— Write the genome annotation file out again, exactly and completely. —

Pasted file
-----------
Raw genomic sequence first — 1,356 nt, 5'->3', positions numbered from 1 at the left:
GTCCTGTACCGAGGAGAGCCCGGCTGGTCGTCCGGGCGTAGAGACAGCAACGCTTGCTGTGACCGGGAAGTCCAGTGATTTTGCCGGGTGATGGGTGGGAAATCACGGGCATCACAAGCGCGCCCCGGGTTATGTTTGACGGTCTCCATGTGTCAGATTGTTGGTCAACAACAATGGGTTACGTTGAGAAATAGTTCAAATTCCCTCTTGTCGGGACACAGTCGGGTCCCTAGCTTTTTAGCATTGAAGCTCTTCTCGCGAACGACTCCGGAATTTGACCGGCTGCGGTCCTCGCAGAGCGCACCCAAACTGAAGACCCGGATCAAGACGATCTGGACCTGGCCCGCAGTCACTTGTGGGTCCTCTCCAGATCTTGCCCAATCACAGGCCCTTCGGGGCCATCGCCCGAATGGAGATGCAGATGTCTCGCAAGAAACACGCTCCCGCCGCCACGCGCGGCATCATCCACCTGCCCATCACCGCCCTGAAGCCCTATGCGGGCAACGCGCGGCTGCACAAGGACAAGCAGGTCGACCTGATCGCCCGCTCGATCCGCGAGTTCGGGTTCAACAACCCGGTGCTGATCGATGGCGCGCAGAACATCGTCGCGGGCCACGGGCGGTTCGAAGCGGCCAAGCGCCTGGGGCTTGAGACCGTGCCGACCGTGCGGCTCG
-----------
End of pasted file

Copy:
Raw genomic sequence first — 1,356 nt, 5'->3', positions numbered from 1 at the left:
GTCCTGTACCGAGGAGAGCCCGGCTGGTCGTCCGGGCGTAGAGACAGCAACGCTTGCTGTGACCGGGAAGTCCAGTGATTTTGCCGGGTGATGGGTGGGAAATCACGGGCATCACAAGCGCGCCCCGGGTTATGTTTGACGGTCTCCATGTGTCAGATTGTTGGTCAACAACAATGGGTTACGTTGAGAAATAGTTCAAATTCCCTCTTGTCGGGACACAGTCGGGTCCCTAGCTTTTTAGCATTGAAGCTCTTCTCGCGAACGACTCCGGAATTTGACCGGCTGCGGTCCTCGCAGAGCGCACCCAAACTGAAGACCCGGATCAAGACGATCTGGACCTGGCCCGCAGTCACTTGTGGGTCCTCTCCAGATCTTGCCCAATCACAGGCCCTTCGGGGCCATCGCCCGAATGGAGATGCAGATGTCTCGCAAGAAACACGCTCCCGCCGCCACGCGCGGCATCATCCACCTGCCCATCACCGCCCTGAAGCCCTATGCGGGCAACGCGCGGCTGCACAAGGACAAGCAGGTCGACCTGATCGCCCGCTCGATCCGCGAGTTCGGGTTCAACAACCCGGTGCTGATCGATGGCGCGCAGAACATCGTCGCGGGCCACGGGCGGTTCGAAGCGGCCAAGCGCCTGGGGCTTGAGACCGTGCCGACCGTGCGGCTCG